Intended for healthcare professionals

  1. Colm P Travers, assistant professor of pediatrics,
  2. Waldemar A Carlo, Edwin M Dixon professor of pediatrics; director
  1. Division of Neonatology, University of Alabama at Birmingham, AL 35249, USA
  1. Correspondence to: C P Travers cptravers{at}

Do it before not after birth

Current evidence suggests that extremely preterm infants born at non-tertiary level facilities might be at increased risk for adverse outcomes, including death and major morbidities.12 Infants born at non-tertiary facilities who are transferred postnatally could also have worse outcomes than infants who are born in tertiary facilities,34 although these data were potentially confounded by differences in baseline risks.56 However, most of the evidence to date comes from studies that are not population based or do not reflect modern care of extremely preterm infants.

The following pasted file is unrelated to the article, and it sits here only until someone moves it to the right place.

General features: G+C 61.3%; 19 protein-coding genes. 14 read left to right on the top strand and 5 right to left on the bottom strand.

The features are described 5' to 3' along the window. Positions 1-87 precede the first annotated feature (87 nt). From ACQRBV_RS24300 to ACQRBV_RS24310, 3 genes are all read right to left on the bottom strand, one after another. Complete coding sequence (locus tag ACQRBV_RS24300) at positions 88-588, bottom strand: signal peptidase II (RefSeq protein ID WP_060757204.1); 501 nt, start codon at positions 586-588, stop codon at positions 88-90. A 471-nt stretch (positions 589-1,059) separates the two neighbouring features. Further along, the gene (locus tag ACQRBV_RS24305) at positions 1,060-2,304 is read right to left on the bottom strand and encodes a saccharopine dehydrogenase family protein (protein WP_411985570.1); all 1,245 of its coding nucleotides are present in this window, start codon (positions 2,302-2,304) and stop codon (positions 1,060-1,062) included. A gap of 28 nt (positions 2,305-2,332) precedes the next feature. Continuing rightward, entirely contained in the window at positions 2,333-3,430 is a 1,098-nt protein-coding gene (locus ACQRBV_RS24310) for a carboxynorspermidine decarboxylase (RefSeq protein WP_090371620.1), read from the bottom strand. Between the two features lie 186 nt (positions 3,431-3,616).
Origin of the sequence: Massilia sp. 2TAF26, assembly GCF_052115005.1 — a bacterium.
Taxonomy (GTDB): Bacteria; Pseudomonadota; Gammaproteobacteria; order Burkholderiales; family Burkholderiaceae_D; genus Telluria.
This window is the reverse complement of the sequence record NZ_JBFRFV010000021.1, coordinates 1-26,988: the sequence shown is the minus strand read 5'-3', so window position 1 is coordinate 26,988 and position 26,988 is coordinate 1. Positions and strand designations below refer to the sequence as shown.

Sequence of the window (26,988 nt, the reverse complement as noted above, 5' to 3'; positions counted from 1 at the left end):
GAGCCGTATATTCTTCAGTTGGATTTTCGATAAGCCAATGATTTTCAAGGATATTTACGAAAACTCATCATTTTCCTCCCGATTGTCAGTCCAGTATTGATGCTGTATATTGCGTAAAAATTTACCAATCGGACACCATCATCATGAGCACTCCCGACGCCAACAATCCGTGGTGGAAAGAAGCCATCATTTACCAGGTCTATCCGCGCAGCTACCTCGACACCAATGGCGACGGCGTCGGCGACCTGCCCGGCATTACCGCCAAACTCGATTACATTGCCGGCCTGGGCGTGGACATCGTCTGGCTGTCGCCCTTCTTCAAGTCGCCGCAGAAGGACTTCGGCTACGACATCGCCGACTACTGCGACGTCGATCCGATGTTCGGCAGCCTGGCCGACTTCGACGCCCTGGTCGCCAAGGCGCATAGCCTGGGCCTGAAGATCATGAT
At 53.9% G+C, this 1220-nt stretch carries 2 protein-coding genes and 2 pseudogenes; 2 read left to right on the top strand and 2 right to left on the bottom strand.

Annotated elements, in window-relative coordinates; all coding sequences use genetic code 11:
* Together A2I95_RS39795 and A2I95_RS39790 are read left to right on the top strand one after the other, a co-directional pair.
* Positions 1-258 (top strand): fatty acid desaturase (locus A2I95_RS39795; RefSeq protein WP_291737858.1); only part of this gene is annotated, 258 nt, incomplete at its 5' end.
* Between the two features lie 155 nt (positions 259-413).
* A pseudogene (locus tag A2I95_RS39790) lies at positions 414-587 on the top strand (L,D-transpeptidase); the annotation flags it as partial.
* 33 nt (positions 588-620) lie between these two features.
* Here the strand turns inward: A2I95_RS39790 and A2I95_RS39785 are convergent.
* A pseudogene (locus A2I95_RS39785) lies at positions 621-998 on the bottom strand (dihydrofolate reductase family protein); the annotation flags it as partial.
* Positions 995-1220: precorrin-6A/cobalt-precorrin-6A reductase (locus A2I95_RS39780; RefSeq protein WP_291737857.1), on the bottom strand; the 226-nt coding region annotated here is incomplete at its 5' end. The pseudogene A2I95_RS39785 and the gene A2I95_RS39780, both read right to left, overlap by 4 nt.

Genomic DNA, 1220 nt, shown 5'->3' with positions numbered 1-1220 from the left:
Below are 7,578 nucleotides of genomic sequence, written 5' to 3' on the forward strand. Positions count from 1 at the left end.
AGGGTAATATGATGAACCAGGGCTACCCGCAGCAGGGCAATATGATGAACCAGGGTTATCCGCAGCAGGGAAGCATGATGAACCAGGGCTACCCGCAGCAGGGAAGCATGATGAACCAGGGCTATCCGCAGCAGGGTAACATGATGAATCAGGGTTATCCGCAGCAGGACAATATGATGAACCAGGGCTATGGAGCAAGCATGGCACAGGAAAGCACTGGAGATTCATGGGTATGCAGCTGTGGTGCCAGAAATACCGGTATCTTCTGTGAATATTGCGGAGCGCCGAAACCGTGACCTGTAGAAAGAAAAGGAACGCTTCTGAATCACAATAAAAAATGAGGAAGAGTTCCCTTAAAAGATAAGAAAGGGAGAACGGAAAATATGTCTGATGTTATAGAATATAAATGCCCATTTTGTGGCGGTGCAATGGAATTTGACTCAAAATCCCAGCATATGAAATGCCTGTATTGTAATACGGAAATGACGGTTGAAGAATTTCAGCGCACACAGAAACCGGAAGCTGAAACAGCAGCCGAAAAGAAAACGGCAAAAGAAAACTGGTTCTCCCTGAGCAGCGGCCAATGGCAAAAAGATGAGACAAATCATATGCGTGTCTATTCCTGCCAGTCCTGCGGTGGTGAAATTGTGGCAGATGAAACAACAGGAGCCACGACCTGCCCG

In a linked paper, Helenius and colleagues (doi:10.1136/bmj.l5678) report analyses of contemporary population based data from England showing that postnatal transfer (transport) from a non-tertiary level neonatal intensive care unit in the first 48 hours after birth is associated with an increased risk of death or severe brain injury among extremely …

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